TC TO JANE WELSH CARLYLE ; 8 July 1841; DOI: 10.1215/lt-18410708-TC-JWC-01; CL 13: 172-174
TC TO JANE WELSH CARLYLE
Scotsbrig, 8 july  (Thursday)
Your good little Letter1 did lie waiting at Ecclefechan last night; the stupid Postmaster had forgotten to deliver it; only after we were gone did little Jane2 come tripping over with it (her second journey that day); and Jamie and [I],3 returning in from a gloaming ramble over the fields, found it lying here. You are always good and punctual; you always write, too, a pleasant Letter, let the news be what they may.— As to “Paper,” pray break into that of Fraser's; part of it was intended for you!
Last night did not bring a sleep either, but only promised that one was coming. Let us be content; thankful for the stillness, greenness, bright sun or promise of bright sun; and piously ask what of clearness we can muster. This morning I have written to engage the Cabin Cottage for one month, beginning on the 26th of july (Monday come a fortnight) the first vacant time for it. Isabella,4 who has lived in a room of the place, represents to me that I have somewhat exaggerated its extreme littleness; its comfort and completeness, she says, is great: there was either that or no supportable house in this region; for Johnston's of Shawhill was of the nature of rooms in another person's house; and I learned that there lived on the other side of a wall within thirty yards a family of Middlebie Laird's people,5 the most distinguished basest gossips known even in this quarter; a circumstance which was at once final. We are to go to this solitary cabin, then; which you must not dislike too much! Our mother, or Isabella and her child,6 can occasionally come and take advantage of the spare beds; there is a round-faced handy little woman, with whom Ellen I think will do very well, who will look after all supernumeraries, “take care of the horse,” go errands &c: for four weeks we shall decidedly contrive to do! After that, Chelsea or Tynemouth, Quimperle7 itself, any place is accessible. You will have time to see your Mother in the interim. I suppose Ellen must go with you thither. You send her by Steam from Liverpool; an omnibus for Dumfries receives her at Annan, and then (next morning I think) a second coach for 2/6 sets her down at Templand. You clip out the Steamers Advertisement from the next Dumfries Newspaper: that will tell you the days and hours. So much for Ellen.
As for yourself, you know the way now; for there is now nothing to bring,—nothing but as many Literature-of-Desperation Books as will serve me four weeks: I shall evidently get no work done if it be not reading and riding. Consult Mazzini. Catch what you can in the London Library or by borrowing; I suppose that will be enough; for I grow dreadfully weary of it, and think it doubtful if I shall now bite at the “Article” for some time yet; and plenty of other books are here. I am writing on another bit of paper a list of some little things I want you to bring.— As for your money, if you have any anxieties, give it to John and he will send it by the City Banker's to James Aitken's care at Dumfries.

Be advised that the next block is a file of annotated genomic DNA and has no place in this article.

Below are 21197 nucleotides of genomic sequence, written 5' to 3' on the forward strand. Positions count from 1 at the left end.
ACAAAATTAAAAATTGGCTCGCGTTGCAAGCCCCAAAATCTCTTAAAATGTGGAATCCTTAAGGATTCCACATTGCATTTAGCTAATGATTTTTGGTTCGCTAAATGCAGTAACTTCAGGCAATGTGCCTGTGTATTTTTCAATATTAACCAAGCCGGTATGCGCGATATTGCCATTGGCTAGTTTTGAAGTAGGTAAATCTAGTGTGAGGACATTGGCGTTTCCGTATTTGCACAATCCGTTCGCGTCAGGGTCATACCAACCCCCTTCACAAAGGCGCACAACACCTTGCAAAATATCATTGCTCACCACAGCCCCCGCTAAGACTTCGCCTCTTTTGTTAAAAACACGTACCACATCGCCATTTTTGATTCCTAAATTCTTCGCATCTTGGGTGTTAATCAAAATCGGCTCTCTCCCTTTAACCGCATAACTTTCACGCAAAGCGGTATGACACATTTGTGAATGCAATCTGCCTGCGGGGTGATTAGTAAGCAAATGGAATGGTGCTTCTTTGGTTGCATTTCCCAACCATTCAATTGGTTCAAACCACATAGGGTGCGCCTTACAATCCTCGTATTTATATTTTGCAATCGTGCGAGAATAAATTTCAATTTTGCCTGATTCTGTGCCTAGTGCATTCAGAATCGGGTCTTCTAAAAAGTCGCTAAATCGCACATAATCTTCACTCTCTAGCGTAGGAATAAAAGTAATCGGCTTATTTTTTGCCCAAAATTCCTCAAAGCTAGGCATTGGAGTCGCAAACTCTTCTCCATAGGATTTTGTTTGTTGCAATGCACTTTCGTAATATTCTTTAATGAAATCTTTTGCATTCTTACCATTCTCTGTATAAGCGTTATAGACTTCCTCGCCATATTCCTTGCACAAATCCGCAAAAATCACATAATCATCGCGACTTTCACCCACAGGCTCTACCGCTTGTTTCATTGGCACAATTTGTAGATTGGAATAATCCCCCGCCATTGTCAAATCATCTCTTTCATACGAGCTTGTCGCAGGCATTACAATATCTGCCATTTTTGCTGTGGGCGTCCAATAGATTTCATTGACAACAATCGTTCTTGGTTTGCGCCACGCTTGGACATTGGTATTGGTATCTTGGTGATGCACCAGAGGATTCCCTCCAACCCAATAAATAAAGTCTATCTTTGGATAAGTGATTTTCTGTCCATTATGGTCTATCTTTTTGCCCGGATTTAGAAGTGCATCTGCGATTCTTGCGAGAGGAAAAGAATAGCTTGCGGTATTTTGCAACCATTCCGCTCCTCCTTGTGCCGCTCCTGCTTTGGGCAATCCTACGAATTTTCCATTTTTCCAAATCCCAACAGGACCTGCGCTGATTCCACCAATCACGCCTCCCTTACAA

And now what day will you come? As soon as you like and can! Monday first, Tuesday, Wednesday? Look in the Dumfries Advertisement, and see what day answers for the steam. Arrived in Liverpool, write to me; I will meet you with the Gig at Ecclefechan, Annan or even Carlisle. At Carlisle, I believe, there is apt to be some possibility of a kind of hank[entanglement] about getting right on by the Mail, if there be too many applicants. The Steamer cabin is now 12/; but in the fairest weather I do not advise you to try such a rig again.— And so, Ducky, is not this all? Your next Letter will say on what day you are coming. I ought to add as Nota Bene [Mark well] that this Newby Cottage is not yet absolutely got; it is only offered for; and the man may let it to another, if any other apply for it on a longer lease than ours. But that I do not reckon likely.
And now, adieu, and no words more, but start to pack! I wish I had seen Sterling8 and Cavaignac. Is there no hope of Cavaignac's staying till I return? Give my regrets and remembrances to both, in your kindest style.— I too should not care if they printed Mazzini's Article: the sentiment collectif is certainly not alive in me,—for I have never found any but charlatans more or less decided, and egoists, and heretical fanatics, to make any collectivity out of in these days; with none of whom could a poor man like me collect or unite! Give my kind remembrances to poor Giuseppe nevertheless: I love him in spite of all his “Progress of the Species,” and Lamennais “small beer struck with lightning”!9
You may tell Darwin the distance from Tynemouth to Annan by miles is some 87; by hours is some 6½, a sixty of the miles being railway ones.
Enough now. I have John to write to, and Jean.
Yours ever /
“Miss Brown”10 (do you remember her?), the unfortunate woman, has arrived here two days ago, on a visit. Nothing ever was much more inopportune. But she stays down stairs: this lock of mine is sacred. On espère qu'elle s'en ira [One hopes that she will go].
Today the world is bright as emerald and silver: the weather promises now to be beautiful